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Like many others, I was super excited when Mighty No. 9‘s kickstarter was announced. It seemed we’d finally get that new Mega Man game that we’ve been waiting ages for. But I have to admit, after the initial Kickstarter craze died down, Mighty No. 9 kind of fell off my radar, and I hadn’t actually followed any of the news about the game since then.

Which is why when I finally got a chance to go hands-on with the game at E3, I was completely taken aback by how different Mighty No. 9 was from what I expected it to be.

Mighty No. 9 might look like, sound like, and have the pedigree of a Mega Man game, but it plays very differently. This game moves at a blistering pace, faster even than the Mega Man X games, and that’s because nearly every gameplay system in the game encourages you to move quickly through the levels.

First off, let’s talk about Beck’s dash, which has a myriad of uses. Aside from the obvious uses of being able to move quickly and dodge incoming attacks, the dash’s main use is actually for offense. The most efficient way to kill enemies in Mighty No. 9 is by shooting them until they become destabilized, which is indicated by a series of colored rings that appear around the enemies. Once they’re destabilized, all it takes is a single dash to defeat them instantly and absorb their “essence,” let’s say, for lack of a better word.

There are four different colors of essence, and if you collect enough of a single type, you’ll get a temporary buff. Collecting red essence grants Beck a significant power boost that not only increases his damage, but also makes his shots pierce through enemies; green essence will increase Beck’s speed; yellow increases his defense; and if you collect enough blue essence, you’ll get a consumable health tank that will refill your health to max.

These buffs are incredibly useful, but don’t last very long, which why it is very important to move quickly when the buffs are active. I cannot stress enough how much of a difference it makes having a red power buff in an area where there are several enemies that are positioned behind each other. Imagine being able to shoot a single shot to immediately destabilize all of them at once with the buff, versus having to shoot one three times, dash through, the next one three times, dash through, etc.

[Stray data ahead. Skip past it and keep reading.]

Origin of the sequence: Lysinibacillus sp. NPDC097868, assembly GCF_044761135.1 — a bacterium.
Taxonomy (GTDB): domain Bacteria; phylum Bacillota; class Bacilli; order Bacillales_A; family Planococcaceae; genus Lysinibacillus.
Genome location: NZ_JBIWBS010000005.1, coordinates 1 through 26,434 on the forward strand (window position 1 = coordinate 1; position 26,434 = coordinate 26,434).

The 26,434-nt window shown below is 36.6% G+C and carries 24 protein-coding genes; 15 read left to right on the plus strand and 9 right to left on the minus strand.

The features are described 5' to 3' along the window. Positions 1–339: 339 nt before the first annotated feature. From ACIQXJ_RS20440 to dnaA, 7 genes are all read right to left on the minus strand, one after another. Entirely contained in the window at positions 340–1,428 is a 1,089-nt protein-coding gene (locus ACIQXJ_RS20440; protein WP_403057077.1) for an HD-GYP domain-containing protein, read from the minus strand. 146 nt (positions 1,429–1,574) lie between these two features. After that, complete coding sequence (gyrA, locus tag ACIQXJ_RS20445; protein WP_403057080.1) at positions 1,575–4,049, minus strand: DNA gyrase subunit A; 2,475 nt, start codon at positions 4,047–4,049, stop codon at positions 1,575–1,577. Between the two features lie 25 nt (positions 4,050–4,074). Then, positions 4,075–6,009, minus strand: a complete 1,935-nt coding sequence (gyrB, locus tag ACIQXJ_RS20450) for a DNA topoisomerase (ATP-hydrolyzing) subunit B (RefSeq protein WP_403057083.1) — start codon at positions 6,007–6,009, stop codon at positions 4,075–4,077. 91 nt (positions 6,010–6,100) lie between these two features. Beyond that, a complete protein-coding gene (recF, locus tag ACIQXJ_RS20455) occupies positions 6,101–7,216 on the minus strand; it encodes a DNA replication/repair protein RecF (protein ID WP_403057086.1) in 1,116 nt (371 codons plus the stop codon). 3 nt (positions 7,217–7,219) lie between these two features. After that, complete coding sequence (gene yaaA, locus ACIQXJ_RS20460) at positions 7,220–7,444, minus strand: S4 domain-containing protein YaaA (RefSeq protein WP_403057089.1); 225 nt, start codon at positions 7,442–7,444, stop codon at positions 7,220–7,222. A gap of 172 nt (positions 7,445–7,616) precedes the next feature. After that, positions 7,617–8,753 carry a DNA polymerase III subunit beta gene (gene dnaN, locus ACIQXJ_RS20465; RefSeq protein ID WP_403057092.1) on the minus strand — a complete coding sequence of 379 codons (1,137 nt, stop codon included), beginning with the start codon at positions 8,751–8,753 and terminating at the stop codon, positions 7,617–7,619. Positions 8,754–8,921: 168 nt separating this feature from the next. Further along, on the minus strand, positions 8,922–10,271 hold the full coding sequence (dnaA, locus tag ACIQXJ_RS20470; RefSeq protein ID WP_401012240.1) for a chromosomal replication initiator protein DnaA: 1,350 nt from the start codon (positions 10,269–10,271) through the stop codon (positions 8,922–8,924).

You’ll need every advantage you can get, because Mighty No. 9 is tough as nails. Its unclear how it will work when the game actually comes out, but in the demo I played you had two lives to get through levels that must have been at least twice the size of a standard Mega Man level, with no extra life pick ups (or at least none that I ever came across,) tons of tricky platforming sections with insta-death spikes waiting to punish you for slight mistakes, and dastardly placed enemies whose sole purpose for existing are to knock you into those aforementioned insta-death spikes.

But as they say, the greater the struggle, the more satisfying the triumph, and it certainly was satisfying to get through a difficult stage, and then manage to take out a boss on the first try with one life left.

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Another way that Mighty No. 9 sets itself apart from the Mega Man series is in its story presentation. Throughout each level, there is constant chatter going on, whether its Call offering advice on where Beck should go next, or Dr. Sanda and Dr. White trying to piece together what’s going on, or simply Beck pleading with one of his former comrades to come to their senses.

Each level also has you interacting with the boss before the actual boss fight. One level in particular took place entirely on a highway, and had the player jumping from car to car, fighting enemies along the way. About halfway through, the boss would appear in the background and suddenly start destroying cars with a single slash of his sword, forcing you to quickly react and jump to safety or wind up as a junkpile on the road.

It’s also worth mentioning that once you beat a boss, you’ll actually fix whatever was causing them to malfunction and cause them to come over to your side. This manifests in certain levels where if you’ve rescued a boss, they’ll actually appear in the background giving you support in some way or another. So in addition to knowing what weapon works well on a boss, like you normally would in a Mega Man game, it’s also helpful to know which bosses will help you out on which stages.

Speaking of those weapons that you obtain from defeating bosses, I only got to mess with a couple of them, but the ones that I used were a ton of fun and dramatically changed the way I approached combat. My favorite was the sword power up, which basically turns you into Zero; capable of deflecting bullets with your sword and charging up for a single powerful sword slash. Another favorite was a Crash Bomb style explosive that allowed you to fire a sticky bomb that could be detonated with a second press of the button for massive splash damage.

Mighty No. 9 defied my expectations in the best kind of way. Sure, there are some obvious nods to the Mega Man series, and you’re still choosing a level, fighting a boss at the end, gaining their power, and using that power against another boss that’s weak to it, but Mighty No. 9 has managed to craft its own unique identity. It’s no doubt going to become a staple in the speed running community thanks to all of its mechanics rewarding the player for moving through levels as fast as they can.

Mighty No. 9 releases on September 15 on Xbox One, Xbox 360, PS4, PS3, PC, Mac, Linux, Wii-U, 3DS and Vita.

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